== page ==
A favorite metaphor of mine for change is sailing into the wind.  When sailboats are heading in the direction that the wind is blowing, they can move quickly and easily toward a destination.  But often a sailboat needs to move against the wind.  It seems impossible, doesn’t it?  Yet experienced sailors tackle this feat regularly.  How?  The practice is called “tacking upwind,” and you can watch a quick illustration of it here.

When a captain tacks the sailboat upwind, she moves the ship forward in a gradual zigzag pattern — back and forth, back and forth, a little bit closer to her endpoint with each turn.  Click here for a diagram.  If the captain were to attempt to sail directly upwind, she wouldn’t move an inch; she would be stuck.  Sailors have a name for this experience: “caught in irons.”

Whatever the change you are wanting in your life, it may help you to make your way forward one zig or zag at a time.  Be patient with yourself and with those around you.  Take a moment to notice and celebrate even the smallest steps you make; recognizing one experience of success, however small, lays the foundation for your next move.  If you have already found yourself floundering in the deep end, or “caught in irons,” that’s okay, too.  Step back, calmly take stock of your surroundings, and look for a gentle entry point to try again.  If you don’t see a way forward immediately, allow yourself to rest and come back to your goal in a few days.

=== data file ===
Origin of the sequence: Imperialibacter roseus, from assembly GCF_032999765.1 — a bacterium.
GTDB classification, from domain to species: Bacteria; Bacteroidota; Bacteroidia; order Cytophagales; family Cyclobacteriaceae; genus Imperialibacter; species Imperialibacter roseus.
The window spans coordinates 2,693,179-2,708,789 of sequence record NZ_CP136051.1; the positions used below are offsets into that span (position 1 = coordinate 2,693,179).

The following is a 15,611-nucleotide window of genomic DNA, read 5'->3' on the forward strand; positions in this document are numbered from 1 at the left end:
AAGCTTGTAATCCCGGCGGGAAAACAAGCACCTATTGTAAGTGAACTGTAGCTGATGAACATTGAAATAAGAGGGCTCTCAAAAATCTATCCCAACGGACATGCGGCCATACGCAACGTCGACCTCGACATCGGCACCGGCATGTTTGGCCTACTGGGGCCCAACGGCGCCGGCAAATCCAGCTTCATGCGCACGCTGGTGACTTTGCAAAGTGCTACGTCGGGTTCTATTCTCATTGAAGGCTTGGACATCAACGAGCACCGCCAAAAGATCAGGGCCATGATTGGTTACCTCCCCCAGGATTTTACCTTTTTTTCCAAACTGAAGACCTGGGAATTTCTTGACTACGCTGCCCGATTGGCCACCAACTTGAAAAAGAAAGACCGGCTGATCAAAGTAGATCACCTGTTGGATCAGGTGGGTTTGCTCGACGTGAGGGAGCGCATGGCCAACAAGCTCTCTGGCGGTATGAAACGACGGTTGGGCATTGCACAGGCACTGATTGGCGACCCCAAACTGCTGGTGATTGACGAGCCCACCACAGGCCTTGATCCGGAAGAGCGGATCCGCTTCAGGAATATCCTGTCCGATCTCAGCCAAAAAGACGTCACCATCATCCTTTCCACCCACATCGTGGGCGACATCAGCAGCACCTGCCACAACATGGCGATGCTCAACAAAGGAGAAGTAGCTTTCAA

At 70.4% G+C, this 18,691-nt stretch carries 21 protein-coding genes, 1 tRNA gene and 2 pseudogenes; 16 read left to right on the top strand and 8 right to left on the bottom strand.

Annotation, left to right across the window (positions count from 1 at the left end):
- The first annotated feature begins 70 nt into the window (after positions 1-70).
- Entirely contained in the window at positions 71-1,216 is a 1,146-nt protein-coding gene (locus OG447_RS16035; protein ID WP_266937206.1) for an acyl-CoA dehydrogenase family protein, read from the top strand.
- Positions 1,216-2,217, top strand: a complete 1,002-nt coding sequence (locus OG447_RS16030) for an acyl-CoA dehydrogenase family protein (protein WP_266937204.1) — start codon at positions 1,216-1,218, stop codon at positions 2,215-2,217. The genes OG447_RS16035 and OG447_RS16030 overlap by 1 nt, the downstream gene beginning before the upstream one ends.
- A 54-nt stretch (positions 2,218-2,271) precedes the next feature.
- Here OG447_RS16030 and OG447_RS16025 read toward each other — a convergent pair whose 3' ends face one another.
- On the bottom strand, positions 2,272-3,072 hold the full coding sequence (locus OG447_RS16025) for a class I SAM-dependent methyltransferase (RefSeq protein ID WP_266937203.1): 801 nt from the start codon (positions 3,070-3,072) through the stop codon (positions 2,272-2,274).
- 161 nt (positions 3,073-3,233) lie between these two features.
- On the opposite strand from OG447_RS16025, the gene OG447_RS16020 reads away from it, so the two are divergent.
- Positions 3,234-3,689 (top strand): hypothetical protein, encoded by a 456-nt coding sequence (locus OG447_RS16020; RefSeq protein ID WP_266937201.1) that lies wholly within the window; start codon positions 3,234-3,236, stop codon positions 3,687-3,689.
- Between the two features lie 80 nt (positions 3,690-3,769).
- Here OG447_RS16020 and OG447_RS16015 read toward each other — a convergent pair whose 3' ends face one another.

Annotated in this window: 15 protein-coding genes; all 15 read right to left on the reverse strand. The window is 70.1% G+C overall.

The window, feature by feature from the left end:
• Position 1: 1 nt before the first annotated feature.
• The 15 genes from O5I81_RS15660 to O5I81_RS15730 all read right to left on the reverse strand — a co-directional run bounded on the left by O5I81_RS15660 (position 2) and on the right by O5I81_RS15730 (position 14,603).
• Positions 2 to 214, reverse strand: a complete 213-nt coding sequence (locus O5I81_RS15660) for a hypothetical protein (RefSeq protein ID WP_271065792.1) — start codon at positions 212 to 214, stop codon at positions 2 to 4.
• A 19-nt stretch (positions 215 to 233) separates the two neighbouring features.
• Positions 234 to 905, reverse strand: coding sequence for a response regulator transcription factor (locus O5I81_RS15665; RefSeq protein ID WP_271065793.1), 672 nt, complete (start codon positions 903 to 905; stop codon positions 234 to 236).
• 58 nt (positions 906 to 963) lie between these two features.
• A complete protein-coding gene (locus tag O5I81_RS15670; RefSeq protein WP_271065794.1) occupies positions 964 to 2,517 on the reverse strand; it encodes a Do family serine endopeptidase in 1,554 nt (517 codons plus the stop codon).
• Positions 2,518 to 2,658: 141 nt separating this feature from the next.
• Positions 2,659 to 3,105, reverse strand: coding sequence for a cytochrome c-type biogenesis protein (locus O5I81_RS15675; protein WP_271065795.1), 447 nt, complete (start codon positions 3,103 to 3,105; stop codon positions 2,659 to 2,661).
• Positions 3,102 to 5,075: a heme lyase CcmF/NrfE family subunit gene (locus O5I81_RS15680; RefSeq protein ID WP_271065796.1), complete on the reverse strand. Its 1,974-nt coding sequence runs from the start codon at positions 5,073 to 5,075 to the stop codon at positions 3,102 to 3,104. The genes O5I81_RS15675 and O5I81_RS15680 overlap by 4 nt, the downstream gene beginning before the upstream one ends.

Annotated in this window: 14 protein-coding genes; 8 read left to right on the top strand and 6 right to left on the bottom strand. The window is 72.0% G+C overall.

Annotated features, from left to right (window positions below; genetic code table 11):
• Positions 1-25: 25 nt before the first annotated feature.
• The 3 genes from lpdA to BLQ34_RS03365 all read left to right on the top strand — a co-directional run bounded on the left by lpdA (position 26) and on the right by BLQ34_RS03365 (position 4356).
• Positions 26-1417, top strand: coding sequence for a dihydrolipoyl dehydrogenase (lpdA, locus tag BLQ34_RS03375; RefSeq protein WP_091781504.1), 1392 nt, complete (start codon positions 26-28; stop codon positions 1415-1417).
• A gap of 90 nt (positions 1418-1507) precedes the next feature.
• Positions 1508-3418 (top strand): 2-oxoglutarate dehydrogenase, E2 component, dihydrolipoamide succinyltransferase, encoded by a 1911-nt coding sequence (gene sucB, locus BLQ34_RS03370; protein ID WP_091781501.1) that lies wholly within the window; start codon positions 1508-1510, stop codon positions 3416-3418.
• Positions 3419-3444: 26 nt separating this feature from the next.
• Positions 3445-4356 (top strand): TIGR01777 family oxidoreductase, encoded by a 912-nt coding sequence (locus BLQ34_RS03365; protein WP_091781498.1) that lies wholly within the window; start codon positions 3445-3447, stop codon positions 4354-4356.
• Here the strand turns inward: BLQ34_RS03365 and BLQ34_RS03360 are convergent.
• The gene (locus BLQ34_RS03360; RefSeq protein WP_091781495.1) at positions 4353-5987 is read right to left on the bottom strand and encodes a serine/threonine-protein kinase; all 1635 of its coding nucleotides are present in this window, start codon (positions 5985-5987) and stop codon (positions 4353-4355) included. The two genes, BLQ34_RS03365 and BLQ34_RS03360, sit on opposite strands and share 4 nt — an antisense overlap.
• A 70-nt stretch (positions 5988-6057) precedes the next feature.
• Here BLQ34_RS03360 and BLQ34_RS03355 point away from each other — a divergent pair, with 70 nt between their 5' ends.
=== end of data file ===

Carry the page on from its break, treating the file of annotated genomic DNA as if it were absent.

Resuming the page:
Wherever you are at right now in the process of change, congratulate yourself for being brave enough to start the journey.  You have already begun to make a change, just by deciding where you would like to go.  Keep at it, no matter which way the wind may blow — the change you are seeking is already unfolding.

Featured image credit: aragami12345 / 123RF Stock Photo

Through A Glass Darkly

Cleanliness becomes more important when godliness is unlikely.  — P. J. O’Rourke